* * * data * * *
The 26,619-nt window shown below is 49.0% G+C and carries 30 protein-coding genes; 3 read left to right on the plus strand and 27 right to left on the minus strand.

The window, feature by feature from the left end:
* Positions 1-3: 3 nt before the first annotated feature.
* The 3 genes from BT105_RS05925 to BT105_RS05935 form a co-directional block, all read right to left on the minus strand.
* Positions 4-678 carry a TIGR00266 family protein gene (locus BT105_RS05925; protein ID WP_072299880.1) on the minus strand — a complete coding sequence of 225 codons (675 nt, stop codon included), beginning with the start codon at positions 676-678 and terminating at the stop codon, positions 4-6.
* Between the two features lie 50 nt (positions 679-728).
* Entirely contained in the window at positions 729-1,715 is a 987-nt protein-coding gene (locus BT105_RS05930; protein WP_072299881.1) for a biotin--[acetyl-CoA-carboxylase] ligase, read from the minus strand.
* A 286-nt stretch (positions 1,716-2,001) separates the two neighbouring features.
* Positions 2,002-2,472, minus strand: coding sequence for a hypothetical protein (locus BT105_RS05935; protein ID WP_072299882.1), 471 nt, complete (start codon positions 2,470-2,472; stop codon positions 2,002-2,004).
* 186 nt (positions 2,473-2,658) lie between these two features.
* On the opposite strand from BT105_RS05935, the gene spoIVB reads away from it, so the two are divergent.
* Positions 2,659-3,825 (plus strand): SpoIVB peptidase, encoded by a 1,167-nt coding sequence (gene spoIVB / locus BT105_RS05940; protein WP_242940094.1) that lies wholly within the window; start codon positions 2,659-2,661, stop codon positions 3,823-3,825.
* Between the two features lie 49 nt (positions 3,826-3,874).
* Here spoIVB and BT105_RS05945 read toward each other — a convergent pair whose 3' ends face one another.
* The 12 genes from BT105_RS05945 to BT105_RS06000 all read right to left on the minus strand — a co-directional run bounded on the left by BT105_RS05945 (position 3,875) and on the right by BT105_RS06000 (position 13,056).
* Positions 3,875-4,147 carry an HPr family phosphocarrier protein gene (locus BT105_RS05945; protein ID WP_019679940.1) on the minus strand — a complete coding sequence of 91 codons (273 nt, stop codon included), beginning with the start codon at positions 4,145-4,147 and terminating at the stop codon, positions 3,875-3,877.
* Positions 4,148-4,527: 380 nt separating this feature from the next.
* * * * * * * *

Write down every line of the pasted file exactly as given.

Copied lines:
The 26,619-nt window shown below is 49.0% G+C and carries 30 protein-coding genes; 3 read left to right on the plus strand and 27 right to left on the minus strand.

The window, feature by feature from the left end:
* Positions 1-3: 3 nt before the first annotated feature.
* The 3 genes from BT105_RS05925 to BT105_RS05935 form a co-directional block, all read right to left on the minus strand.
* Positions 4-678 carry a TIGR00266 family protein gene (locus BT105_RS05925; protein ID WP_072299880.1) on the minus strand — a complete coding sequence of 225 codons (675 nt, stop codon included), beginning with the start codon at positions 676-678 and terminating at the stop codon, positions 4-6.
* Between the two features lie 50 nt (positions 679-728).
* Entirely contained in the window at positions 729-1,715 is a 987-nt protein-coding gene (locus BT105_RS05930; protein WP_072299881.1) for a biotin--[acetyl-CoA-carboxylase] ligase, read from the minus strand.
* A 286-nt stretch (positions 1,716-2,001) separates the two neighbouring features.
* Positions 2,002-2,472, minus strand: coding sequence for a hypothetical protein (locus BT105_RS05935; protein ID WP_072299882.1), 471 nt, complete (start codon positions 2,470-2,472; stop codon positions 2,002-2,004).
* 186 nt (positions 2,473-2,658) lie between these two features.
* On the opposite strand from BT105_RS05935, the gene spoIVB reads away from it, so the two are divergent.
* Positions 2,659-3,825 (plus strand): SpoIVB peptidase, encoded by a 1,167-nt coding sequence (gene spoIVB / locus BT105_RS05940; protein WP_242940094.1) that lies wholly within the window; start codon positions 2,659-2,661, stop codon positions 3,823-3,825.
* Between the two features lie 49 nt (positions 3,826-3,874).
* Here spoIVB and BT105_RS05945 read toward each other — a convergent pair whose 3' ends face one another.
* The 12 genes from BT105_RS05945 to BT105_RS06000 all read right to left on the minus strand — a co-directional run bounded on the left by BT105_RS05945 (position 3,875) and on the right by BT105_RS06000 (position 13,056).
* Positions 3,875-4,147 carry an HPr family phosphocarrier protein gene (locus BT105_RS05945; protein ID WP_019679940.1) on the minus strand — a complete coding sequence of 91 codons (273 nt, stop codon included), beginning with the start codon at positions 4,145-4,147 and terminating at the stop codon, positions 3,875-3,877.
* Positions 4,148-4,527: 380 nt separating this feature from the next.